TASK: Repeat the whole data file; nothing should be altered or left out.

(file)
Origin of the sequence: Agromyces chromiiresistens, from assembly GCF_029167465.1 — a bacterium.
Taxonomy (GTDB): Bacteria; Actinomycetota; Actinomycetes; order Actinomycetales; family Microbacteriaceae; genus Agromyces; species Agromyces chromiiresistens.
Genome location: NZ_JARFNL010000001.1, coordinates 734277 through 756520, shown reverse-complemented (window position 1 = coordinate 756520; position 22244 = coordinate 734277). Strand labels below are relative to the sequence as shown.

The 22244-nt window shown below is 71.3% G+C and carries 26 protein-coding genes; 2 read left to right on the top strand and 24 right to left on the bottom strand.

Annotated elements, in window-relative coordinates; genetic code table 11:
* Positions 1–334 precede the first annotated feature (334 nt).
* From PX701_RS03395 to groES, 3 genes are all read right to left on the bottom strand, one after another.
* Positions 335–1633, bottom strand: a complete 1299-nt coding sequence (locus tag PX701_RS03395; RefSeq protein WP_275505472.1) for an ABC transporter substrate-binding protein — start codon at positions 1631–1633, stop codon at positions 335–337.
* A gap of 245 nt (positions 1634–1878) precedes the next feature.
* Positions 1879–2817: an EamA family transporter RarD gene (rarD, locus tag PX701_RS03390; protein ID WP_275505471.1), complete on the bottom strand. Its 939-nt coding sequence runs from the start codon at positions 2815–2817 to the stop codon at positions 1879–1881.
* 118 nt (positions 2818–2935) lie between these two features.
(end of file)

Origin of the sequence: Agromyces chromiiresistens, from assembly GCF_029167465.1 — a bacterium.
Taxonomy (GTDB): Bacteria; Actinomycetota; Actinomycetes; order Actinomycetales; family Microbacteriaceae; genus Agromyces; species Agromyces chromiiresistens.
Genome location: NZ_JARFNL010000001.1, coordinates 734277 through 756520, shown reverse-complemented (window position 1 = coordinate 756520; position 22244 = coordinate 734277). Strand labels below are relative to the sequence as shown.

The 22244-nt window shown below is 71.3% G+C and carries 26 protein-coding genes; 2 read left to right on the top strand and 24 right to left on the bottom strand.

Annotated elements, in window-relative coordinates; genetic code table 11:
* Positions 1–334 precede the first annotated feature (334 nt).
* From PX701_RS03395 to groES, 3 genes are all read right to left on the bottom strand, one after another.
* Positions 335–1633, bottom strand: a complete 1299-nt coding sequence (locus tag PX701_RS03395; RefSeq protein WP_275505472.1) for an ABC transporter substrate-binding protein — start codon at positions 1631–1633, stop codon at positions 335–337.
* A gap of 245 nt (positions 1634–1878) precedes the next feature.
* Positions 1879–2817: an EamA family transporter RarD gene (rarD, locus tag PX701_RS03390; protein ID WP_275505471.1), complete on the bottom strand. Its 939-nt coding sequence runs from the start codon at positions 2815–2817 to the stop codon at positions 1879–1881.
* 118 nt (positions 2818–2935) lie between these two features.